CHICAGO -- Pablo Ozuna produced exactly 48 home runs over 3,050 career Minor League at-bats. Not exactly Barry Bonds-like numbers, but still a decent power level for a middle infielder.

At the Major League level, Ozuna never had the chance to practice his home run trot during parts of five seasons. That homerless stretch covered 333 at-bats with the Marlins, Rockies and, currently, the White Sox.

But the 31-year-old reserve certainly picked a perfect time to put an end to the drought. When Ozuna launched the game-tying home run off Seattle closer Eddie Guardado in the bottom of the ninth inning Wednesday at U.S. Cellular Field, it was about as improbable of a baseball moment in a three-year managerial reign for Ozzie Guillen on the South Side filled with wild finishes.

Ozuna's heroic effort was not finished. His hustle double with two outs in the 11th off Jake Woods gave slumping Juan Uribe the chance to dump a single in front of center fielder Jeremy Reed and give the White Sox a 6-5 victory in front of 27,569. The win gave the White Sox the best record in baseball at 19-8.

It also kept Guillen's crew atop the American League Central for an 18th consecutive day, one-half game ahead of the red-hot Tigers, who won for the sixth straight time Wednesday at Comerica Park. That lofty perch was made possible by Ozuna's power and his sheer will, turning a ground single up the middle into a runner in scoring position.

"As soon as I hit the ball, I realized the center fielder and second baseman were kind of lackadaisical," said Ozuna through a translator. "So, I decided to take a chance."

"When you are going to get an extra base, you do it from the [get-go]," added Guillen. "As soon as you leave the box, you know it can be extra bases. The thing you see in the last at-bat from him, that's the way everybody in baseball should be playing."

Ozuna actually entered the game in the ninth as a pinch-hitter for Rob Mackowiak, after Guardado struck out A.J. Pierzynski and induced Joe Crede's slow roller to shortstop Willie Bloomquist. Guillen's plan was for Ozuna to somehow get on base and then take advantage of his speed to get into scoring position.

Guardado threw a changeup down and in to Ozuna, and he golfed it 380 feet to left field. It was a little over one week ago when Brian Anderson, hitting below .150 at the time, launched a 1-2 pitch from Guardado into the left-field stands with two outs in the ninth inning at Safeco Field and tied a game the White Sox eventually would lose.

"I'm not going to strike out the world, but I'll get ground balls and fly balls," Guardado said of the Ozuna at-bat. "It's just those fly balls are going over the fence."

Bobby Jenks (1-0) worked 1 1/3 innings of scoreless relief, shutting down the Mariners (12-17) and giving Uribe a chance to end the contest. It was a big moment for the White Sox shortstop, a notoriously quick starter who is only hitting .175 this season.

Uribe was upset with himself for an at-bat following Ozuna's ninth-inning home run, in which he struck out against Guardado. He made amends two innings later.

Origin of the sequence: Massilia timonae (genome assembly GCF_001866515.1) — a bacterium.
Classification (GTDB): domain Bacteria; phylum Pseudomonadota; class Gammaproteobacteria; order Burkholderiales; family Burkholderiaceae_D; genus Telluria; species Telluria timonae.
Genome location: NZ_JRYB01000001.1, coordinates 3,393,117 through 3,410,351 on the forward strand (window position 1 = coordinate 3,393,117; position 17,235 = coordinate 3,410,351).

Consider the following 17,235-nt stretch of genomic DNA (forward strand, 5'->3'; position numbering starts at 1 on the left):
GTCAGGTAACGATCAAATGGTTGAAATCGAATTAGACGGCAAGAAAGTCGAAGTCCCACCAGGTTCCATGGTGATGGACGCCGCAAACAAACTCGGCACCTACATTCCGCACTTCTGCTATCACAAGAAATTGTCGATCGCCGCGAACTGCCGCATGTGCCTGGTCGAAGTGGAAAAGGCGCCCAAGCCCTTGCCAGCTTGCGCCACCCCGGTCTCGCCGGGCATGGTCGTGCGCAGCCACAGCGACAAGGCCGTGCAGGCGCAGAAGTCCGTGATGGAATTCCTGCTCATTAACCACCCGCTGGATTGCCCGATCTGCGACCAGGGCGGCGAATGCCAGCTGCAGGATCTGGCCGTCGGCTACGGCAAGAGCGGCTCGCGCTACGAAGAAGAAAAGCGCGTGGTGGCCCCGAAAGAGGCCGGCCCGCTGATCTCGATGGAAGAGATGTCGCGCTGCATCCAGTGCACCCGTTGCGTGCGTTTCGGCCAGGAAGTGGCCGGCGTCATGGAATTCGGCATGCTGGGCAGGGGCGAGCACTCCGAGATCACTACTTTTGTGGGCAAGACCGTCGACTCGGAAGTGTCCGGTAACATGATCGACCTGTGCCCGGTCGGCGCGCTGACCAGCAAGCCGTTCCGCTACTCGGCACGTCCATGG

"The at-bat I had before that I was trying to do too much," said Uribe through a translator. "I'm glad I calmed myself down and put the ball in play. When you put the ball in play, good things can happen."

Carrying a 4-1 lead into the eighth and with Freddy Garcia turning in his best effort all season, the White Sox looked in line for a quick evening's work. Joe Crede erased a 1-0 deficit in the seventh, launching his second career grand slam on the first pitch he saw from reliever Rafael Soriano, and the first grand slam of 2006 for the White Sox.

Garcia entered the eighth with just 72 pitches thrown, taking advantage of eager Seattle hitters by not walking a batter. But after two hits to start the eighth, including Kenji Johjima's run-scoring single, Garcia was replaced at the 79-pitch mark.

Relievers Matt Thornton and Cliff Politte could not hold the lead, allowing three more runs to score. The go-ahead run came home on Tadahito Iguchi's throwing error on the relay to double up Richie Sexson at first base.

A bullpen hiccup quickly became a distant memory with one swing of the bat from Ozuna, of all people. The fleet-footed infielder/outfielder said he was getting ready to play from the fourth inning on, knowing about the four left-handed relievers in Seattle's bullpen. He knew the baseball was gone as soon as he hit it off Guardado in the ninth, and Ozuna was able to retrieve the ball from a fan in the left-center-field stands.

Ozuna had a special personal memento. The White Sox had their ninth straight win at home, their first win in seven tries when trailing after six innings and their first game-ending play of the season. There probably are a few more to come.

"It's your first career home run, to tie the game up in the ninth," Jenks said of Ozuna. "It doesn't get any better than that -- especially for a bench player who doesn't get a chance to play every day."

"That was my best individual moment ever in baseball," Ozuna added.